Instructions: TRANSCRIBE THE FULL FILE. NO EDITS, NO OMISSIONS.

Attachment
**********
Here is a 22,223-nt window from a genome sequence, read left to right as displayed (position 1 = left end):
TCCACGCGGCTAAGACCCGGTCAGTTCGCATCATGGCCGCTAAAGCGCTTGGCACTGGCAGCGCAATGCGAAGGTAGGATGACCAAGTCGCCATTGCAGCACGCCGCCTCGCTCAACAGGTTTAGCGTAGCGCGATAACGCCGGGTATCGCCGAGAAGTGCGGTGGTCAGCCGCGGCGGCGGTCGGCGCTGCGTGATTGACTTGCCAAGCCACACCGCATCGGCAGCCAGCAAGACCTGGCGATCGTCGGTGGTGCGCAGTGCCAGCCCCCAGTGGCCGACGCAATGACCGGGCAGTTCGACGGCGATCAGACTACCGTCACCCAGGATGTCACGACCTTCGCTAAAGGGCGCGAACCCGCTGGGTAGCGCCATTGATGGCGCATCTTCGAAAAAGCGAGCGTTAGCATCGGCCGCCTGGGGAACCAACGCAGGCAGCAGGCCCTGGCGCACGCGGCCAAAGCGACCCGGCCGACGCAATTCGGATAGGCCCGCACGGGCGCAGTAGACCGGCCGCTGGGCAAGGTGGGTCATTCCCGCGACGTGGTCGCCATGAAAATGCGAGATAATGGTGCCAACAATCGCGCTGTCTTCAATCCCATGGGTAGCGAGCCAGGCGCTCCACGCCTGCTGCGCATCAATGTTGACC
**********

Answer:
Here is a 22,223-nt window from a genome sequence, read left to right as displayed (position 1 = left end):
TCCACGCGGCTAAGACCCGGTCAGTTCGCATCATGGCCGCTAAAGCGCTTGGCACTGGCAGCGCAATGCGAAGGTAGGATGACCAAGTCGCCATTGCAGCACGCCGCCTCGCTCAACAGGTTTAGCGTAGCGCGATAACGCCGGGTATCGCCGAGAAGTGCGGTGGTCAGCCGCGGCGGCGGTCGGCGCTGCGTGATTGACTTGCCAAGCCACACCGCATCGGCAGCCAGCAAGACCTGGCGATCGTCGGTGGTGCGCAGTGCCAGCCCCCAGTGGCCGACGCAATGACCGGGCAGTTCGACGGCGATCAGACTACCGTCACCCAGGATGTCACGACCTTCGCTAAAGGGCGCGAACCCGCTGGGTAGCGCCATTGATGGCGCATCTTCGAAAAAGCGAGCGTTAGCATCGGCCGCCTGGGGAACCAACGCAGGCAGCAGGCCCTGGCGCACGCGGCCAAAGCGACCCGGCCGACGCAATTCGGATAGGCCCGCACGGGCGCAGTAGACCGGCCGCTGGGCAAGGTGGGTCATTCCCGCGACGTGGTCGCCATGAAAATGCGAGATAATGGTGCCAACAATCGCGCTGTCTTCAATCCCATGGGTAGCGAGCCAGGCGCTCCACGCCTGCTGCGCATCAATGTTGACC